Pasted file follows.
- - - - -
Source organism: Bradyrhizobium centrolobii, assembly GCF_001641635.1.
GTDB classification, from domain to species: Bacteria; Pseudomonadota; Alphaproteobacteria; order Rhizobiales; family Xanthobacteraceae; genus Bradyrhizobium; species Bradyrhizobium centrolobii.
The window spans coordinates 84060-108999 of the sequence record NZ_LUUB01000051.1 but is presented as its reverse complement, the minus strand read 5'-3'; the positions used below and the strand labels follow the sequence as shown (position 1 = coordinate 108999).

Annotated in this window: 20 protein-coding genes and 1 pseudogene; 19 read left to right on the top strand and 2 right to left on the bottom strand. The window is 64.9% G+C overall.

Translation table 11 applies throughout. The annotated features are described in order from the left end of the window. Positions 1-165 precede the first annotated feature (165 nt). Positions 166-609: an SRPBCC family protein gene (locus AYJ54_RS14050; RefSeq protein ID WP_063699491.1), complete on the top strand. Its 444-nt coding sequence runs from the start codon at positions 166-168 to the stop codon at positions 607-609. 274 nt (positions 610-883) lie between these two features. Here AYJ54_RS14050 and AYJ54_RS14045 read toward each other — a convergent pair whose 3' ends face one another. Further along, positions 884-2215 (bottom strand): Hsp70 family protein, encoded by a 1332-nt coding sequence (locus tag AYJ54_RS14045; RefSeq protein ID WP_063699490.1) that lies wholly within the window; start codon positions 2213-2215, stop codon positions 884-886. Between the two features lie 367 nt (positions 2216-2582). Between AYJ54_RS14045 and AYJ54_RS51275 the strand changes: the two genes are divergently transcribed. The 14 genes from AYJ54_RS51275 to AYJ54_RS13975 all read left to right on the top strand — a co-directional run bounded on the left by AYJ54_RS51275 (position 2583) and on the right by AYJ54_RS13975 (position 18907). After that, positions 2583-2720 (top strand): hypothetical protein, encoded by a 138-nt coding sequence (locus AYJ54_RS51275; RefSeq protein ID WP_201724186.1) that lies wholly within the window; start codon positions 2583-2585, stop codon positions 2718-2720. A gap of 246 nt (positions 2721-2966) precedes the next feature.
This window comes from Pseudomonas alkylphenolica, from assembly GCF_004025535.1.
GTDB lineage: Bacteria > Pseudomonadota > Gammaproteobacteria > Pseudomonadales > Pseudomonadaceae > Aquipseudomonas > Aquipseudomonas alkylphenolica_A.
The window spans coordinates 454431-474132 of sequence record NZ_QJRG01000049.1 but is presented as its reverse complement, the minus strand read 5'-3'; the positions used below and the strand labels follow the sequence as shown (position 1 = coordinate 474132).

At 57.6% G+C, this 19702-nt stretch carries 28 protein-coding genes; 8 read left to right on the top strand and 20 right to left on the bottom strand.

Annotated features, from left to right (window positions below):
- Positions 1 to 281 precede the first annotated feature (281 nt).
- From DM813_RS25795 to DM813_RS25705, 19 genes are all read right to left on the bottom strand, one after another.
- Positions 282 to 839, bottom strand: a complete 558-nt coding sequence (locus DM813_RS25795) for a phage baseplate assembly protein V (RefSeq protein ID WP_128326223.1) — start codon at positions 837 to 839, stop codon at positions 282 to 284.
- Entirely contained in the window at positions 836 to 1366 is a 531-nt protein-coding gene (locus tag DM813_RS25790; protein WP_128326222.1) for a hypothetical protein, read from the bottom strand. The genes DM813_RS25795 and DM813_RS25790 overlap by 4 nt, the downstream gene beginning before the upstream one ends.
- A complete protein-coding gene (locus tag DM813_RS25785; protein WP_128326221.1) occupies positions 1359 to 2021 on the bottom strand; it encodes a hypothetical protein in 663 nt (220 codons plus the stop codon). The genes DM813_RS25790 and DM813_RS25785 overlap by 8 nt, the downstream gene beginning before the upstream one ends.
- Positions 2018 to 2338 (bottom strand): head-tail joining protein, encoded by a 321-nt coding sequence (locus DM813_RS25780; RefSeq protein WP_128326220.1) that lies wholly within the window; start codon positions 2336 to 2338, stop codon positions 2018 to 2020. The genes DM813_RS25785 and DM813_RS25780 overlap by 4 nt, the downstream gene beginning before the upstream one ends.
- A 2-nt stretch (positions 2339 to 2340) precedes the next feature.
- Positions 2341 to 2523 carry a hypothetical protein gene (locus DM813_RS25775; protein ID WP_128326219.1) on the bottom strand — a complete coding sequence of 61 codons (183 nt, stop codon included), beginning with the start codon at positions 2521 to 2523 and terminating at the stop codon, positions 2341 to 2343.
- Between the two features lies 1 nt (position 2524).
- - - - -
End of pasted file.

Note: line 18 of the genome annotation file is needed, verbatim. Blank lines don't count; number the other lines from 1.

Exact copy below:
- Positions 2341 to 2523 carry a hypothetical protein gene (locus DM813_RS25775; protein ID WP_128326219.1) on the bottom strand — a complete coding sequence of 61 codons (183 nt, stop codon included), beginning with the start codon at positions 2521 to 2523 and terminating at the stop codon, positions 2341 to 2343.